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What's being done to help SMEs get paid on time?

18 May 2016

There's nothing worse for a business looking to expand than not having the required working capital on hand to take advantage of market conditions and push for growth.

This could be as simple as hiring more people, or it may well be moving into new premises that have enough space for all the extra production or equipment you're planning on buying. When that is limited by customers not paying their invoices for work you've already spent money on to complete, it can be frustrating to say the least.

As a solution to this issue, Earlypay offers invoice finance, which means it takes on responsibility of unpaid invoices and provides your business with a percentage of what those are worth. This cash injection is a fantastic option for rapid expansion, and can also be necessary for people to pay their employees on time, or clear their own invoices.

However, a media release from SmartCompany on May 12 suggests calls are being made for payment times to decrease dramatically, to ensure SMEs are supported. The Council of Small Business of Australia (COSBOA) is asking why there isn't more being done to cut the payment times that many small businesses are experiencing.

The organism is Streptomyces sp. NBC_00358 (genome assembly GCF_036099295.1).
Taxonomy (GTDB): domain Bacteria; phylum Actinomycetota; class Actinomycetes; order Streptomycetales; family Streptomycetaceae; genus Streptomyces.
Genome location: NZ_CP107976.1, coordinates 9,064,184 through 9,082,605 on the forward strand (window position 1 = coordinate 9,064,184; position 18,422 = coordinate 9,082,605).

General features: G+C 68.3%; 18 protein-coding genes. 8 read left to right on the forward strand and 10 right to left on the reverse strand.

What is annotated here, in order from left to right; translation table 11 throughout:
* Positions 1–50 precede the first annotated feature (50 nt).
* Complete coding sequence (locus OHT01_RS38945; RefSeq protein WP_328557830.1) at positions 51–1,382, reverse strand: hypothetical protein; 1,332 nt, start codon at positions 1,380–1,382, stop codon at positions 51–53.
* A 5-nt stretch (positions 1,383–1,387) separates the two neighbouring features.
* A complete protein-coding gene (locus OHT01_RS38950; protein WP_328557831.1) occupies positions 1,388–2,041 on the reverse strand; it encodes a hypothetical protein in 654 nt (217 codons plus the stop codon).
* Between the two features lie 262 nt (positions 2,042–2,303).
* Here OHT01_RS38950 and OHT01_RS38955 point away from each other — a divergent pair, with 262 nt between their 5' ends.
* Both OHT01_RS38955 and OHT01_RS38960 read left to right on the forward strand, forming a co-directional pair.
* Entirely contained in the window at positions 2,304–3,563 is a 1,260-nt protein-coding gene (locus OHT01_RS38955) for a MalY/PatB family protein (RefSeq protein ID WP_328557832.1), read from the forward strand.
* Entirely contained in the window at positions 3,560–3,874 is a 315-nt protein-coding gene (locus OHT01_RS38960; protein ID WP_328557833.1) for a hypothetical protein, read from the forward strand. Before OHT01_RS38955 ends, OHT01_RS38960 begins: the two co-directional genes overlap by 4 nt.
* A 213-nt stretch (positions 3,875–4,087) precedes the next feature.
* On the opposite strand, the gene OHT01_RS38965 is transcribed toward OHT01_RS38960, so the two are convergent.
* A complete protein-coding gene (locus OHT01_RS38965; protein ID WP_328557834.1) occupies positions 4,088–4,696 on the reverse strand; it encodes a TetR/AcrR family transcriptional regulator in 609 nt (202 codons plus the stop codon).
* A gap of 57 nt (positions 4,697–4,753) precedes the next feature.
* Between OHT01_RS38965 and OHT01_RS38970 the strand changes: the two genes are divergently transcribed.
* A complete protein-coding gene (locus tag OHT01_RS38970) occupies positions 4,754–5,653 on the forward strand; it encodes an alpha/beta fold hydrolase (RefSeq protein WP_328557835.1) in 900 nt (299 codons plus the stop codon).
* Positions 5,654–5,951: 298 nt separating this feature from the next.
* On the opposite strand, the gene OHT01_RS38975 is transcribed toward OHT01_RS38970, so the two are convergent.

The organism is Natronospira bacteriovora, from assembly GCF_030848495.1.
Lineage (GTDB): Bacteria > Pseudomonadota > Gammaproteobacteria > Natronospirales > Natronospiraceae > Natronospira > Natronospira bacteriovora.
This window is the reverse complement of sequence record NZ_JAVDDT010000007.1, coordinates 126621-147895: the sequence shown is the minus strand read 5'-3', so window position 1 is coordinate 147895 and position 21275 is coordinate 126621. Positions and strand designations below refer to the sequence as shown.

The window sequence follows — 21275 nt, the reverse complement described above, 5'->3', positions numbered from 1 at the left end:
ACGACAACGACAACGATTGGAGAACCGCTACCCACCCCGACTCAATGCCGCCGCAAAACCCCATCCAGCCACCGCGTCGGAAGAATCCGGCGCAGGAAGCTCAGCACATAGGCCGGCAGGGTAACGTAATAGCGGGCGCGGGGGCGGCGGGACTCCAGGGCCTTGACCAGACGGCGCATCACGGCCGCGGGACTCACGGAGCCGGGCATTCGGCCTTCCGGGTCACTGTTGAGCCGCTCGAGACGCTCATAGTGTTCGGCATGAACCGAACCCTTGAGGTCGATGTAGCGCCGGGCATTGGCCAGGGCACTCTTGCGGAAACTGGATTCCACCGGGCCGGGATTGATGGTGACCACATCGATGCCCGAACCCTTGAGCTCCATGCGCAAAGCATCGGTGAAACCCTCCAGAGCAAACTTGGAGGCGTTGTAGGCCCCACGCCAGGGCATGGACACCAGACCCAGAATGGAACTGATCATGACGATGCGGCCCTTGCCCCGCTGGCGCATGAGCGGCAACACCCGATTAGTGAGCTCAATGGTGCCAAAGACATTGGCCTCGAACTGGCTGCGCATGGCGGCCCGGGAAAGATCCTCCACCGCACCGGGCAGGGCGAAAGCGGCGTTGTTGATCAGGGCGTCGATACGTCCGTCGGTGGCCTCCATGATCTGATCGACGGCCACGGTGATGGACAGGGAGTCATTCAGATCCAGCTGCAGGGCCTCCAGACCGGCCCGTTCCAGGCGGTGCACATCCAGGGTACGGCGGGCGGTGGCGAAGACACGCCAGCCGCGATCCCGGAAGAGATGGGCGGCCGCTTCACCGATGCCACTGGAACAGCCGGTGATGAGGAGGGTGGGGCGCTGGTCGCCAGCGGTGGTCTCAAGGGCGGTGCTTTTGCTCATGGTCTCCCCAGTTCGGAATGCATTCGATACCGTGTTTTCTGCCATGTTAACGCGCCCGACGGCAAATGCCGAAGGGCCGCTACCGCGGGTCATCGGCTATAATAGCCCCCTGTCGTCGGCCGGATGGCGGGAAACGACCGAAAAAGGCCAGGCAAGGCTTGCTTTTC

How long does it take to be paid?

According to Dun and Bradstreet Australia, invoice payment times at the end of 2015 were at an record-low of 44.1 days. While that seems like a long time, and it's a far cry from the 57 days SMEs were experiencing at the end of 2008.

Even so, 44.1 days is significantly longer than a month, and that means for that entire time, your organisation won't be paid for the work it has already completed. COSBOA is calling for this sort of thing to come to an end, so small business finance can be more stable.

Earlier in 2016, SmartCompany revealed that Woolworths supermarket chain was taking up to 60 days to pay its invoices, while at the same time demanding that its own customers pay theirs within just 30 days. COSBOA wants a code of conduct to be set in place by the government.

"There are times when you can't pay [on time], but what we want from government is to get it going," said Peter Strong, chief executive of COSBOA.

"It should be an industry-run, voluntary code. Coles and [Woolworths] will have to sign up and pay on time, otherwise why bother?"

Would a code such as the one COSBOA are calling for help your business to succeed? And would invoice finance make a difference to your growth prospects, even if payment times fell?

Contact Earlypay today to find out more about its financial services solutions that could help you.